This poem is set on a ship that’s coming into harbor. Of course, for Whitman, this was much more than a ship. This was the U.S.S. America he was talking about (for more on the importance of the ship, see “Symbolism, Imagery, Allegory”). The symbolic nature of a captain bringing his ship safely into harbor was too much for Whitman to pass up, and he milks the analogy for all that it’s worth.
The president of the country is easily converted to a captain, just as the country as a whole is understood to be the ship. The harbor is a bit more abstract, but the safety it affords can be seen as the peace that was achieved at the end of the Civil War. Finally, the teeming crowds that cheer the ship from the shore represent the entirety of the American population. In short, each aspect of the setting has a symbolic significance that Whitman uses to mourn and celebrate Abraham Lincoln. (For more on this, check out “Symbolism, Imagery, Allegory.”)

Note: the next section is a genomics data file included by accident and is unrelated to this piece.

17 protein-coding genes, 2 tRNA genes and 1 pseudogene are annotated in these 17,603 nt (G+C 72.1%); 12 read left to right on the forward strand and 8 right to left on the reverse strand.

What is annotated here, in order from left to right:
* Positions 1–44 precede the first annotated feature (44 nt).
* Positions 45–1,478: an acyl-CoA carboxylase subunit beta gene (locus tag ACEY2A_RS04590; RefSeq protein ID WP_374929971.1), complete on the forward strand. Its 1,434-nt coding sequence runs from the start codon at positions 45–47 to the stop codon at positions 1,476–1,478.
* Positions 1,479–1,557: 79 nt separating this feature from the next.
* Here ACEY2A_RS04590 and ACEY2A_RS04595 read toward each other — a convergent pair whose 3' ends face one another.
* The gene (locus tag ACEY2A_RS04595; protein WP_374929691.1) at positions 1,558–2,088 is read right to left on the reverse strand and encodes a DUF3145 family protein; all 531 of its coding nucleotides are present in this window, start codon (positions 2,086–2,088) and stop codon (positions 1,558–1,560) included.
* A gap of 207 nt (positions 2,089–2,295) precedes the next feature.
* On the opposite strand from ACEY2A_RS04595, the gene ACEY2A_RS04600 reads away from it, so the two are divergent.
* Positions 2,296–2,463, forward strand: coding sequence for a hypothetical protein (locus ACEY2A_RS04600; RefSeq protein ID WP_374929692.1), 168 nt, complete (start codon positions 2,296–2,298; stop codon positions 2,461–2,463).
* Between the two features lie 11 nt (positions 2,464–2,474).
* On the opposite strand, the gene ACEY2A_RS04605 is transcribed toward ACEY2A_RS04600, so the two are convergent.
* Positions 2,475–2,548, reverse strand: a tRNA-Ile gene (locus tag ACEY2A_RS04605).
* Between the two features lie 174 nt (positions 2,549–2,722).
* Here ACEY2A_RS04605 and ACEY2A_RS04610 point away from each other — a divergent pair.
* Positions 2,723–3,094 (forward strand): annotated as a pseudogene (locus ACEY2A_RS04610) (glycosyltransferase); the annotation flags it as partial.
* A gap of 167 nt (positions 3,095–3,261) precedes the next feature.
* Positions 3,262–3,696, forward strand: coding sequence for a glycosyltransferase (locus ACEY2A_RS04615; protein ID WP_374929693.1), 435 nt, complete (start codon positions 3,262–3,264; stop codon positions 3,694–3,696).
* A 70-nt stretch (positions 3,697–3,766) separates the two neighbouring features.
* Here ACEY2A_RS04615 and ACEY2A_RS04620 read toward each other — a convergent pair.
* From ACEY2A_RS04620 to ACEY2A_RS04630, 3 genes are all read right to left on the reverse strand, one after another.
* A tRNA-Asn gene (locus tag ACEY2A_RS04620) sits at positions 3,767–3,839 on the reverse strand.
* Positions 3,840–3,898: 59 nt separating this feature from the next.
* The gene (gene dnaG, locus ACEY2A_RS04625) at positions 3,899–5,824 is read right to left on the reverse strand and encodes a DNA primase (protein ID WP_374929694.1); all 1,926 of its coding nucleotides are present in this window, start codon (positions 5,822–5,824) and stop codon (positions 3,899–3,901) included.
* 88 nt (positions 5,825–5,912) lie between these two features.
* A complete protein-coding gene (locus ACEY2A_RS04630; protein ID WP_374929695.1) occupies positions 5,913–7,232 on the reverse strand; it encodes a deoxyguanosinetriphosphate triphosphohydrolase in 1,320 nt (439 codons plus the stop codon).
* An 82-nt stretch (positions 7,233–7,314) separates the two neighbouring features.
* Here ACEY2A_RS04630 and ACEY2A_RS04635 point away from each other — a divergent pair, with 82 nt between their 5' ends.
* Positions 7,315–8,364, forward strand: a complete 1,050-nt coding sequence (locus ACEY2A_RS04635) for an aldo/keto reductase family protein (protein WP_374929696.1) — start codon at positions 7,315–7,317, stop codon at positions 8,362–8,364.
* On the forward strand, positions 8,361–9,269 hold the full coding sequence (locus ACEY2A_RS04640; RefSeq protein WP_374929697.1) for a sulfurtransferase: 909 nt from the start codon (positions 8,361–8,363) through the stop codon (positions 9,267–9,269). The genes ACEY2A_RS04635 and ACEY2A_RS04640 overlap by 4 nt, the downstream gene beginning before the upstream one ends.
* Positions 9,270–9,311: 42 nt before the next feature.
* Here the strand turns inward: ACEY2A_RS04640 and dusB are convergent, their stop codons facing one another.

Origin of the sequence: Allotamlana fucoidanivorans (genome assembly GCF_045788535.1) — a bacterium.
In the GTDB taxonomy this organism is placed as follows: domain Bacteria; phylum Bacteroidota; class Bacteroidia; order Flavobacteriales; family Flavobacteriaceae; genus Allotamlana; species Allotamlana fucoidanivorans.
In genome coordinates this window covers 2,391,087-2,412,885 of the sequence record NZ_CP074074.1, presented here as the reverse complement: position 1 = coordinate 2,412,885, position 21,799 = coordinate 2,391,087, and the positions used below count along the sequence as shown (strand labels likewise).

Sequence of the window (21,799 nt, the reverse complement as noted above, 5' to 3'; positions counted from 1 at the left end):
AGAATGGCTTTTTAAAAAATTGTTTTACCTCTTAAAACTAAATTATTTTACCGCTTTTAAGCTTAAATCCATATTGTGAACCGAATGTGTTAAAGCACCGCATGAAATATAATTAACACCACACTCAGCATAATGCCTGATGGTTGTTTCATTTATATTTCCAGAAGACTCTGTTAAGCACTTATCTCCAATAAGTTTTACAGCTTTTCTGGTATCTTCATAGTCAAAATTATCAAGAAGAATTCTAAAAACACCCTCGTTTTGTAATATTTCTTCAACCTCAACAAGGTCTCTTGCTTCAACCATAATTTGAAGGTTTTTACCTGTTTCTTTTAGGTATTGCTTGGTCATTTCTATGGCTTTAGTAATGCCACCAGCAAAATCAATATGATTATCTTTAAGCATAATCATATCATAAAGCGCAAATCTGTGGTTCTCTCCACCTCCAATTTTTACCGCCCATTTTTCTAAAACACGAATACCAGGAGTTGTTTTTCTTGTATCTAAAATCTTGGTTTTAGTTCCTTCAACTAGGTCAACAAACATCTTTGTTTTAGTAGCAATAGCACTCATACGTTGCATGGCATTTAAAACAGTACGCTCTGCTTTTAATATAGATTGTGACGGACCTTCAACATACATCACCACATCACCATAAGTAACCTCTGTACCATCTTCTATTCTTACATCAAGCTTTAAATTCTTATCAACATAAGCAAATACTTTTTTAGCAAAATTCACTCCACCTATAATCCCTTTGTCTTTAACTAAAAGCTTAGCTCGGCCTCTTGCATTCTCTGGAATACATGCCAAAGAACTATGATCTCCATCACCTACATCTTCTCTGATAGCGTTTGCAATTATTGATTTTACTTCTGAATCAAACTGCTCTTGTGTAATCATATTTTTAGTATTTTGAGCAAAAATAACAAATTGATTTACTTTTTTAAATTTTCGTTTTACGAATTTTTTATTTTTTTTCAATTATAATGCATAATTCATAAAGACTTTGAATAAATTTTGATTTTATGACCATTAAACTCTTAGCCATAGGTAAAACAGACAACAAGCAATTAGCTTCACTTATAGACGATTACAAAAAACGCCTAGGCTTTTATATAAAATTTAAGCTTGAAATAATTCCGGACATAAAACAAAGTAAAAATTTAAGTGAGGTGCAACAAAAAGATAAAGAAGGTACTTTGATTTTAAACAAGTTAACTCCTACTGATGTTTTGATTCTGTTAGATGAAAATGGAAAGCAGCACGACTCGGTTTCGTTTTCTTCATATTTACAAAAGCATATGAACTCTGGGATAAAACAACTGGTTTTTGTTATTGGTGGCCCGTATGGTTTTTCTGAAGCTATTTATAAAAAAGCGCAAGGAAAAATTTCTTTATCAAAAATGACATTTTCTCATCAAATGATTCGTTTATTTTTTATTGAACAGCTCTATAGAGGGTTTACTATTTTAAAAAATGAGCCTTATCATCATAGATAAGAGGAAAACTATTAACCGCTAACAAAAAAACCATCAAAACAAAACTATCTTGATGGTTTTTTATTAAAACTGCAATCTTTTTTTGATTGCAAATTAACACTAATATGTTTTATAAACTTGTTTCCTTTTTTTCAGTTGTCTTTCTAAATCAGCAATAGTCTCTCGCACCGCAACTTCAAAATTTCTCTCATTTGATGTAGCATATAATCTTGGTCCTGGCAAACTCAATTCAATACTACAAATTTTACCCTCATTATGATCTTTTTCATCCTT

The speaker of “O Captain! My Captain” is super-fanboy #1. He’s got all the trading cards, is president of the fan club, and even has an old piece of gum that the captain once chewed. Of course, we’re kidding here, but the point is that this speaker has a very strong connection to the captain, just as Walt Whitman felt strongly about Abraham Lincoln.
By today’s standards, such unbridled attraction to a public figure is (a) kind of common (for example) and (b) kind of creepy. We know there are people out there who get way too wrapped up in celebrities, and frankly we would cross the street if we saw these folks coming our way. (We’re looking at you, TMZ.)